One of the house rules I questioned when we started playing was that if you realize you've got a dead hand, you're supposed to say so, and sit out the rest of that game (but still pay the winner at the end). My problem with this was that those who were honest (and admitted they had a dead hand) were penalized, while those who either hadn't noticed their hand was dead - or didn't admit their hand was dead - got to continue playing. And, since a player with a dead hand could theoretically stop another player from winning (by drawing and not discarding vital tiles), it felt like the house rule was rewarding poor sportsmanship (or inattention) while penalizing honesty and attentiveness. It took a pretty extensive conversation with the other players before they realized my point (and yes, I had noticed that one or two of the more sly players did tend to "not notice" that their hands were dead, so they were taking advantage of the loop hole in the rule.)
Rules, whether they're canon rules for the game or house rules, should encourage and reward honesty and attention to the game. Unless they're intentionally designed to promote good-natured "cheating", such as in the case of the hand-size rule in Munchkin, rules shouldn't reward poor sportsmanship: arguing, lying, cheating or the like.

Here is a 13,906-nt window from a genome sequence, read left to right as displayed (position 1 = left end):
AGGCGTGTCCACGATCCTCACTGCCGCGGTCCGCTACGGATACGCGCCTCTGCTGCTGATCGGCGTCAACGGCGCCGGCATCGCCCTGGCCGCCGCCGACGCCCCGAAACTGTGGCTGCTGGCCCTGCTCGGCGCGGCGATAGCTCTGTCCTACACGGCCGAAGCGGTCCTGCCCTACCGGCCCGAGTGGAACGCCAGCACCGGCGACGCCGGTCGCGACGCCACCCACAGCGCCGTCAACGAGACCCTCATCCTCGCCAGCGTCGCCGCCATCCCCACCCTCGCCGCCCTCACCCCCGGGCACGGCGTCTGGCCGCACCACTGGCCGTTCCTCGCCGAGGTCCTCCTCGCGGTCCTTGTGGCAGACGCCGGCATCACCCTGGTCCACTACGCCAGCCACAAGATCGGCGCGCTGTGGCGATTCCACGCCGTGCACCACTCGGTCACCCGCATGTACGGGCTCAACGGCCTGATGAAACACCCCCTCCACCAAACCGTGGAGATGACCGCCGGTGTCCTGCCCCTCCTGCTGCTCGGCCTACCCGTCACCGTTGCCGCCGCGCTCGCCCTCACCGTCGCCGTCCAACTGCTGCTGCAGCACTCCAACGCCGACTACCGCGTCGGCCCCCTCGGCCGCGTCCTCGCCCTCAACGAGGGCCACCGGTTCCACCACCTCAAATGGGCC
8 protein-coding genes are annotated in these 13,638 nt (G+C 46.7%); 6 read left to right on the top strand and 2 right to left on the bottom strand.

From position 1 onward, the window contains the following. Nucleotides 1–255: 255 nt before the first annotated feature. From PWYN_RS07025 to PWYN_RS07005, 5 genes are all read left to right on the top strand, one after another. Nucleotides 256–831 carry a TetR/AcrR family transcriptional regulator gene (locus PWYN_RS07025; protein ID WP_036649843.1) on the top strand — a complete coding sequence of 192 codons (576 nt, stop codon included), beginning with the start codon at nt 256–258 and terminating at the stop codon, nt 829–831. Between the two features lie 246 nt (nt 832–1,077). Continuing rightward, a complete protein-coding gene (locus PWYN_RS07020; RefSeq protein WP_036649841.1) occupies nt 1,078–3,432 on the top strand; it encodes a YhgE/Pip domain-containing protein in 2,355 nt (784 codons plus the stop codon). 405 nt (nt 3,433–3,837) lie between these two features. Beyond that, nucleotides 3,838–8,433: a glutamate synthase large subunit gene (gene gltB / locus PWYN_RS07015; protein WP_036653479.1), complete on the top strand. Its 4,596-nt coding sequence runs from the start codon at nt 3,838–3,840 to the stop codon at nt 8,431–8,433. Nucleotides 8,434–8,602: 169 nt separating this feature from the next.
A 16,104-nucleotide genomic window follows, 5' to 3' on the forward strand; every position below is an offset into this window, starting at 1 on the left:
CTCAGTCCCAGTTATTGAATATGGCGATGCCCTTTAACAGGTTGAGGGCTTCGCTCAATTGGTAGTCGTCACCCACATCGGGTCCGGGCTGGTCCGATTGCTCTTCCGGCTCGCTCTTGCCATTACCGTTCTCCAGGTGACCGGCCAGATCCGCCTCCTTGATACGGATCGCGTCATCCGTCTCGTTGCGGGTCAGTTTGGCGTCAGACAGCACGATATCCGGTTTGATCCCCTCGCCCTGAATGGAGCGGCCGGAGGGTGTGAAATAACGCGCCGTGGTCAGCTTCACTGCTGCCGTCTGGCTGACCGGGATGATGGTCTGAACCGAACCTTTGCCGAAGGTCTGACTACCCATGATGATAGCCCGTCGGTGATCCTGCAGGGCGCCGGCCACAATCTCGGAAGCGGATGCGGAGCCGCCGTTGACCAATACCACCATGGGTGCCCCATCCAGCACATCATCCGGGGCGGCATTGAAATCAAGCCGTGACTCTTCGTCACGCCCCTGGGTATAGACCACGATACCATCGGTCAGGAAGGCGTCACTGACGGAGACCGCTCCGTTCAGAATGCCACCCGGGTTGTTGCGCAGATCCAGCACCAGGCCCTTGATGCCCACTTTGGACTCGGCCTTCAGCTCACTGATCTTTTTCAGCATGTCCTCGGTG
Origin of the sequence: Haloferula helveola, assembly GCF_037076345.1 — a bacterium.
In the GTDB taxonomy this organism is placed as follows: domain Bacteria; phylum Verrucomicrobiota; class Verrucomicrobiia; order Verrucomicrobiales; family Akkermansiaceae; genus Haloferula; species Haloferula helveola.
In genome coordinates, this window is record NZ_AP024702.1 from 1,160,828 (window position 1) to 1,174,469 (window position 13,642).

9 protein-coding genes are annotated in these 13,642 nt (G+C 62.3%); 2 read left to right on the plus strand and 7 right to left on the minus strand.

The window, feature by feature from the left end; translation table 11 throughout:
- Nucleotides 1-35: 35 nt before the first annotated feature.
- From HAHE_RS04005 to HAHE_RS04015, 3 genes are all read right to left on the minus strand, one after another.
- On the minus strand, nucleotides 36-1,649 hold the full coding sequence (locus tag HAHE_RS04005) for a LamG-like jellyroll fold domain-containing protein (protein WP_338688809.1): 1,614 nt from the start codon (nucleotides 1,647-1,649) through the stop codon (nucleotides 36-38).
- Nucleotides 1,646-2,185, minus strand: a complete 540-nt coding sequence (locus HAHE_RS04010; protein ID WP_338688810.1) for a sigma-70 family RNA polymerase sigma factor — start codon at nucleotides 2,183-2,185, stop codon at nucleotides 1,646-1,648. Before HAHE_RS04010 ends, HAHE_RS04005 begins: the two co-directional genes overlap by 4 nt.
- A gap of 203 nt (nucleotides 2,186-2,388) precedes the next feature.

Details Count - When writing rules, clarity counts, as do grammar and punctuation. On the mah jongg rules cards, there are several places where winning hands are detailed, the inclusion or placement of a comma makes a drastic difference in how difficult a win is to achieve. We discussed how to interpret these rules extensively, and at times our conversations about what the rules meant sounded more like an English course than a game session. Ideally, rules should be simple to learn and remember and difficult to misunderstand or misinterpret. Many groups use some form of house rules for most games they play, but even those should be understood to be the same by all the players involved. When winning or losing is at stake, it's important that everyone understands exactly what the rules mean and how they should be interpreted.